This autumn, the British Film Institute (BFI) has reached a major milestone in its long history of preserving the nation’s film heritage. The pioneering new building is ready to house the BFI’s entire master collection of acetate and nitrate film in closely controlled environmental conditions ideal for the long term protection of this priceless and vulnerable material.
The Project has been realized through the Screen Heritage UK (SHUK) programme, a nationwide initiative funded by the Department of Culture, Media and Sport. One of its key objectives is to prevent the deterioration and loss of the nation’s films so that they can be made accessible now and in the future. The BFI cares for the most significant film collection in the world. It represents the history of the moving image in Britain from pre-cinema through to the present day. The collection has been stored over two sites; the new building consolidates the collection into an existing site in Warwickshire.
The building is designed by Edward Cullinan Architects who led a detailed feasibility study which concluded that the BFI’s existing archive buildings could not be suitably upgraded, and that a new ‘sub-zero’ storage facility large enough to house all master acetate and nitrate material should be constructed at the earliest opportunity.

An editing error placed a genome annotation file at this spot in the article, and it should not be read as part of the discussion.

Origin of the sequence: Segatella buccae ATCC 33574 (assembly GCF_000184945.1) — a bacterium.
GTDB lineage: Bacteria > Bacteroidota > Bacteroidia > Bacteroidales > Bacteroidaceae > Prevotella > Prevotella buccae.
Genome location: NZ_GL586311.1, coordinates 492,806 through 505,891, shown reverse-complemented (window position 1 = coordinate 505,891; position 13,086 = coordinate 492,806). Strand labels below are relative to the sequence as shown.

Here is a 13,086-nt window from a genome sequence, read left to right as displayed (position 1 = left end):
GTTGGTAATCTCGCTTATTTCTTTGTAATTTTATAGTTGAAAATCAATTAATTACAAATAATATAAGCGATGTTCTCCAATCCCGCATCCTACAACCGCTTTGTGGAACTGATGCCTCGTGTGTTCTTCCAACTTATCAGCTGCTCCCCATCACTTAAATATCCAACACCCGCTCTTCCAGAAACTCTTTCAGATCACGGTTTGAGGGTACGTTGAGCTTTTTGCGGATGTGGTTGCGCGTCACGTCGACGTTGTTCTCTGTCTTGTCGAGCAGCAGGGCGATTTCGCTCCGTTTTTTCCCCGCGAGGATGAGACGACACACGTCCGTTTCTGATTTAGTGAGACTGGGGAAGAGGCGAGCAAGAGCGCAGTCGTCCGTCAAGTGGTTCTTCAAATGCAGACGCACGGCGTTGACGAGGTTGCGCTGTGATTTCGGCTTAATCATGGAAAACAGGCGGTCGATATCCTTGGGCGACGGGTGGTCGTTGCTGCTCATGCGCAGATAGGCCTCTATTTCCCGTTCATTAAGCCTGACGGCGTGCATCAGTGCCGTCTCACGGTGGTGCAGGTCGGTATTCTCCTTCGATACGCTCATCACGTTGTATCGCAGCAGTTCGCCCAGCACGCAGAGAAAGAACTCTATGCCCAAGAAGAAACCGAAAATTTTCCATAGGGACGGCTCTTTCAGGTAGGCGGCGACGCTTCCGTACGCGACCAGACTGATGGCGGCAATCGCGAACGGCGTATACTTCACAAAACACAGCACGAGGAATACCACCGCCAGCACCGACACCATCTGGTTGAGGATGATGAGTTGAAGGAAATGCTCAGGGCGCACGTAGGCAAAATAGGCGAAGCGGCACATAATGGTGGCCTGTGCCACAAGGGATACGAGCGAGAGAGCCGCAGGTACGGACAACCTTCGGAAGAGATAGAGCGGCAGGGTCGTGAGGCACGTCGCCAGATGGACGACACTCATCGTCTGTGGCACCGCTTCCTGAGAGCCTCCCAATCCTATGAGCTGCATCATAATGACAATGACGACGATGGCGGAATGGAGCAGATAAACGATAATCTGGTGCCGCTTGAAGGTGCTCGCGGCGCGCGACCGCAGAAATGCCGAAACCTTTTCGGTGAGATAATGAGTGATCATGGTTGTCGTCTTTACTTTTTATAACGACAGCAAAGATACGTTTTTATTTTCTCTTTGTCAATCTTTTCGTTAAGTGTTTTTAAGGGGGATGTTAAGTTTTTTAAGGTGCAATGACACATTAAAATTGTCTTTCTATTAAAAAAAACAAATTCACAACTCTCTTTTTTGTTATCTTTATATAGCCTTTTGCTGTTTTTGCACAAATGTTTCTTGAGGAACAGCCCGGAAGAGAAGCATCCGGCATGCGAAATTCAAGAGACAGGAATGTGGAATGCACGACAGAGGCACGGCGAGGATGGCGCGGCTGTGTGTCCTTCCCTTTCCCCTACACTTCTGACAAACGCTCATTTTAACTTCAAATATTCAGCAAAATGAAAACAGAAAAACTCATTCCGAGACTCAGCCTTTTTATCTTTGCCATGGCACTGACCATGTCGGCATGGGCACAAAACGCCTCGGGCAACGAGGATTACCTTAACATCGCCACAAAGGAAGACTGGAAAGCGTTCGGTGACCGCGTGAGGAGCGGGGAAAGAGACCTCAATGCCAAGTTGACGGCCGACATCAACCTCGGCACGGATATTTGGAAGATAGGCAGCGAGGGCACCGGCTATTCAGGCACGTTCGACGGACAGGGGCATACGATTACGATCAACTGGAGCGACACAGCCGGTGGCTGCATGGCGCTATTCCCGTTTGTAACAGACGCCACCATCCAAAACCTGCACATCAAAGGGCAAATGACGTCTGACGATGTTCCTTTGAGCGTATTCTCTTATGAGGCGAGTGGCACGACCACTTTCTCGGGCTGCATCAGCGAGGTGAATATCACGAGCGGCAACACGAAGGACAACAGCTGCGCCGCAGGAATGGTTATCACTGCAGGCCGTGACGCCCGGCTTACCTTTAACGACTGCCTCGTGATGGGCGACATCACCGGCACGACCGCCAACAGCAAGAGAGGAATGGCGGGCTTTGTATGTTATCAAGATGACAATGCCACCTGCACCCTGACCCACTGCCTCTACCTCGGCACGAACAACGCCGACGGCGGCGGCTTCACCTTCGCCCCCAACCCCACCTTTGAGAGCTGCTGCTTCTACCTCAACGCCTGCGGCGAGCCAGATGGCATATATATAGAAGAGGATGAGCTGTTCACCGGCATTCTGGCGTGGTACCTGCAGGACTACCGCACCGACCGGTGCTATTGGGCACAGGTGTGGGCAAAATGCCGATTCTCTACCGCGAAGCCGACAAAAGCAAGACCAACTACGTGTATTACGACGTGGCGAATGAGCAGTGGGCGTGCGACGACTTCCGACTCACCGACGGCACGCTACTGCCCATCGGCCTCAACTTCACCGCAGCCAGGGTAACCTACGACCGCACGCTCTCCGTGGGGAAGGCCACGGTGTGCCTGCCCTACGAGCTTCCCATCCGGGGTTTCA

The final technical solution is the result of intense research and collaboration between the architect, engineers, film experts and the BFI to define the best method for storing such a large collection of film sustainably for the next 50 years and beyond.
At just under 3000 sqm, the new vaults will store up to 460,000 canisters of film in conditions of -5°C at 35% relative humidity, while the construction enables the building to sustain these conditions in an energy efficient way.
Pre-cast concrete panels provide the thermal mass required to limit temperature fluctuations. Although the building form is quite simple, consisting of 30 identical cellular vaults for nitrate and 6 vaults for acetate film, the specification requires extremely low air leakage rate and must withstand intense heat in the unlikely event of a nitrate film fire. Rigorous analysis, detailing, quality control and testing has been carried out to ensure the building will provide the sub–zero temperature, low humidity and fire prevention that the film requires for its preservation.
The building is the first of its kind to store large quantities of film in such cold and dry conditions; it will also achieve a BREEAM Rating of ‘Excellent’ for its sustainable features.